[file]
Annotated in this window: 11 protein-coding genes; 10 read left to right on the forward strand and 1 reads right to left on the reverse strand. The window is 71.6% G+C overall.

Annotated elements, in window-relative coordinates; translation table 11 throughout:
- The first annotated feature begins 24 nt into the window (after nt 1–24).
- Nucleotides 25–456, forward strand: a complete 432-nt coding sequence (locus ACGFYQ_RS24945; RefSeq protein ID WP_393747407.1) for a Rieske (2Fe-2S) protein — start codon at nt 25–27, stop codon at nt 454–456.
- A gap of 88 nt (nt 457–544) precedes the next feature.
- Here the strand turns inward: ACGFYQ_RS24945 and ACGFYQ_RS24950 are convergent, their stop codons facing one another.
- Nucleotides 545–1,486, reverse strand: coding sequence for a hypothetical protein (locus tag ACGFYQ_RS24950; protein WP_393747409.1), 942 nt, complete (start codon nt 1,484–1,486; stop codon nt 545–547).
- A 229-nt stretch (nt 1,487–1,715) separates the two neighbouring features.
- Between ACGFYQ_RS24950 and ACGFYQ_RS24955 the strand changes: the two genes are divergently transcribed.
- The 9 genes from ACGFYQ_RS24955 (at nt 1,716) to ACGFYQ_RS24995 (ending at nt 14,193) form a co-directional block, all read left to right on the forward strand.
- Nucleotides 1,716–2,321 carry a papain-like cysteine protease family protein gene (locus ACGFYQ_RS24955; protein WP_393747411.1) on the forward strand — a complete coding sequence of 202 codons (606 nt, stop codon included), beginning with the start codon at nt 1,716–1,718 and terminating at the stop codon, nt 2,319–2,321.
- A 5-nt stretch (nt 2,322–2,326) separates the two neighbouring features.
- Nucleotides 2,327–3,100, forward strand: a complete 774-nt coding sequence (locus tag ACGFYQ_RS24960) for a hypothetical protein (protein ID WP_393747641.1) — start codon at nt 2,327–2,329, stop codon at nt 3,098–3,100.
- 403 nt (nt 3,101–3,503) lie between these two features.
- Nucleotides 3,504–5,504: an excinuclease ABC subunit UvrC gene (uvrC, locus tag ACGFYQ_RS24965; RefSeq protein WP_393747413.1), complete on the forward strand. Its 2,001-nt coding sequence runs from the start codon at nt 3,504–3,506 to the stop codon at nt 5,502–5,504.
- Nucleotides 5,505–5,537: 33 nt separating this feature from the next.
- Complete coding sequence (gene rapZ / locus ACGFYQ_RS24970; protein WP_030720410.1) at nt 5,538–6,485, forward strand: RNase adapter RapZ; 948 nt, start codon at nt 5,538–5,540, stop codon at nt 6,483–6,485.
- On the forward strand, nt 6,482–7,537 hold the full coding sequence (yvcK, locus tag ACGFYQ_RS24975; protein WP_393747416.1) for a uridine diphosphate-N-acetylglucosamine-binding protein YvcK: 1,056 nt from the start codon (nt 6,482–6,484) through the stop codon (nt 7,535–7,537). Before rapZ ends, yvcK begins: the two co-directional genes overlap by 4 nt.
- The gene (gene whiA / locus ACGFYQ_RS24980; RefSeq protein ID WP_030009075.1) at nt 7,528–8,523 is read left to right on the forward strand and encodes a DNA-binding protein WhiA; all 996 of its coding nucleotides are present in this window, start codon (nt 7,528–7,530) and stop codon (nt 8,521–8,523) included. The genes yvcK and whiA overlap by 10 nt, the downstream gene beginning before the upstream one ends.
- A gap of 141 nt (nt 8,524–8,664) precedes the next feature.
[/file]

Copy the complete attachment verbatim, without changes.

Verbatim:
Annotated in this window: 11 protein-coding genes; 10 read left to right on the forward strand and 1 reads right to left on the reverse strand. The window is 71.6% G+C overall.

Annotated elements, in window-relative coordinates; translation table 11 throughout:
- The first annotated feature begins 24 nt into the window (after nt 1–24).
- Nucleotides 25–456, forward strand: a complete 432-nt coding sequence (locus ACGFYQ_RS24945; RefSeq protein ID WP_393747407.1) for a Rieske (2Fe-2S) protein — start codon at nt 25–27, stop codon at nt 454–456.
- A gap of 88 nt (nt 457–544) precedes the next feature.
- Here the strand turns inward: ACGFYQ_RS24945 and ACGFYQ_RS24950 are convergent, their stop codons facing one another.
- Nucleotides 545–1,486, reverse strand: coding sequence for a hypothetical protein (locus tag ACGFYQ_RS24950; protein WP_393747409.1), 942 nt, complete (start codon nt 1,484–1,486; stop codon nt 545–547).
- A 229-nt stretch (nt 1,487–1,715) separates the two neighbouring features.
- Between ACGFYQ_RS24950 and ACGFYQ_RS24955 the strand changes: the two genes are divergently transcribed.
- The 9 genes from ACGFYQ_RS24955 (at nt 1,716) to ACGFYQ_RS24995 (ending at nt 14,193) form a co-directional block, all read left to right on the forward strand.
- Nucleotides 1,716–2,321 carry a papain-like cysteine protease family protein gene (locus ACGFYQ_RS24955; protein WP_393747411.1) on the forward strand — a complete coding sequence of 202 codons (606 nt, stop codon included), beginning with the start codon at nt 1,716–1,718 and terminating at the stop codon, nt 2,319–2,321.
- A 5-nt stretch (nt 2,322–2,326) separates the two neighbouring features.
- Nucleotides 2,327–3,100, forward strand: a complete 774-nt coding sequence (locus tag ACGFYQ_RS24960) for a hypothetical protein (protein ID WP_393747641.1) — start codon at nt 2,327–2,329, stop codon at nt 3,098–3,100.
- 403 nt (nt 3,101–3,503) lie between these two features.
- Nucleotides 3,504–5,504: an excinuclease ABC subunit UvrC gene (uvrC, locus tag ACGFYQ_RS24965; RefSeq protein WP_393747413.1), complete on the forward strand. Its 2,001-nt coding sequence runs from the start codon at nt 3,504–3,506 to the stop codon at nt 5,502–5,504.
- Nucleotides 5,505–5,537: 33 nt separating this feature from the next.
- Complete coding sequence (gene rapZ / locus ACGFYQ_RS24970; protein WP_030720410.1) at nt 5,538–6,485, forward strand: RNase adapter RapZ; 948 nt, start codon at nt 5,538–5,540, stop codon at nt 6,483–6,485.
- On the forward strand, nt 6,482–7,537 hold the full coding sequence (yvcK, locus tag ACGFYQ_RS24975; protein WP_393747416.1) for a uridine diphosphate-N-acetylglucosamine-binding protein YvcK: 1,056 nt from the start codon (nt 6,482–6,484) through the stop codon (nt 7,535–7,537). Before rapZ ends, yvcK begins: the two co-directional genes overlap by 4 nt.
- The gene (gene whiA / locus ACGFYQ_RS24980; RefSeq protein ID WP_030009075.1) at nt 7,528–8,523 is read left to right on the forward strand and encodes a DNA-binding protein WhiA; all 996 of its coding nucleotides are present in this window, start codon (nt 7,528–7,530) and stop codon (nt 8,521–8,523) included. The genes yvcK and whiA overlap by 10 nt, the downstream gene beginning before the upstream one ends.
- A gap of 141 nt (nt 8,524–8,664) precedes the next feature.